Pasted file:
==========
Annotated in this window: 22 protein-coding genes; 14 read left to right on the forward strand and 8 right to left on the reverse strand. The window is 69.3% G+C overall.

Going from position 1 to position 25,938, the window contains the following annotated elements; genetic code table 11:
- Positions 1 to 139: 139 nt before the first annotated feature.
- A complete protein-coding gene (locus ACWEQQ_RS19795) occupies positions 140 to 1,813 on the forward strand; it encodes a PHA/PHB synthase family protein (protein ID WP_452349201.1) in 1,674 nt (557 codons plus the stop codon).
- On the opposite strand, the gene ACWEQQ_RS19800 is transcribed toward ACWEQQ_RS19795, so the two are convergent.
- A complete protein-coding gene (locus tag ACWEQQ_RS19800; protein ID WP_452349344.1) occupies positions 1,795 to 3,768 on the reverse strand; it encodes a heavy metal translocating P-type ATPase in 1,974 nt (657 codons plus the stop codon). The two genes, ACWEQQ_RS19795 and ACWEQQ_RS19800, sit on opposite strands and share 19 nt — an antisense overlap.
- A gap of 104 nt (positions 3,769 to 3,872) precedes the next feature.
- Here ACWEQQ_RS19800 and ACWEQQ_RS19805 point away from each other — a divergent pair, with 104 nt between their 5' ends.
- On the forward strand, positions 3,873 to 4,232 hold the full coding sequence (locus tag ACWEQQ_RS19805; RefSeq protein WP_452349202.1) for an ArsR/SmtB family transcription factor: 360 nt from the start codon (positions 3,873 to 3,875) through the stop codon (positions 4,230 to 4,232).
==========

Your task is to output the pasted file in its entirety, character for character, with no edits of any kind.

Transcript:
Annotated in this window: 22 protein-coding genes; 14 read left to right on the forward strand and 8 right to left on the reverse strand. The window is 69.3% G+C overall.

Going from position 1 to position 25,938, the window contains the following annotated elements; genetic code table 11:
- Positions 1 to 139: 139 nt before the first annotated feature.
- A complete protein-coding gene (locus ACWEQQ_RS19795) occupies positions 140 to 1,813 on the forward strand; it encodes a PHA/PHB synthase family protein (protein ID WP_452349201.1) in 1,674 nt (557 codons plus the stop codon).
- On the opposite strand, the gene ACWEQQ_RS19800 is transcribed toward ACWEQQ_RS19795, so the two are convergent.
- A complete protein-coding gene (locus tag ACWEQQ_RS19800; protein ID WP_452349344.1) occupies positions 1,795 to 3,768 on the reverse strand; it encodes a heavy metal translocating P-type ATPase in 1,974 nt (657 codons plus the stop codon). The two genes, ACWEQQ_RS19795 and ACWEQQ_RS19800, sit on opposite strands and share 19 nt — an antisense overlap.
- A gap of 104 nt (positions 3,769 to 3,872) precedes the next feature.
- Here ACWEQQ_RS19800 and ACWEQQ_RS19805 point away from each other — a divergent pair, with 104 nt between their 5' ends.
- On the forward strand, positions 3,873 to 4,232 hold the full coding sequence (locus tag ACWEQQ_RS19805; RefSeq protein WP_452349202.1) for an ArsR/SmtB family transcription factor: 360 nt from the start codon (positions 3,873 to 3,875) through the stop codon (positions 4,230 to 4,232).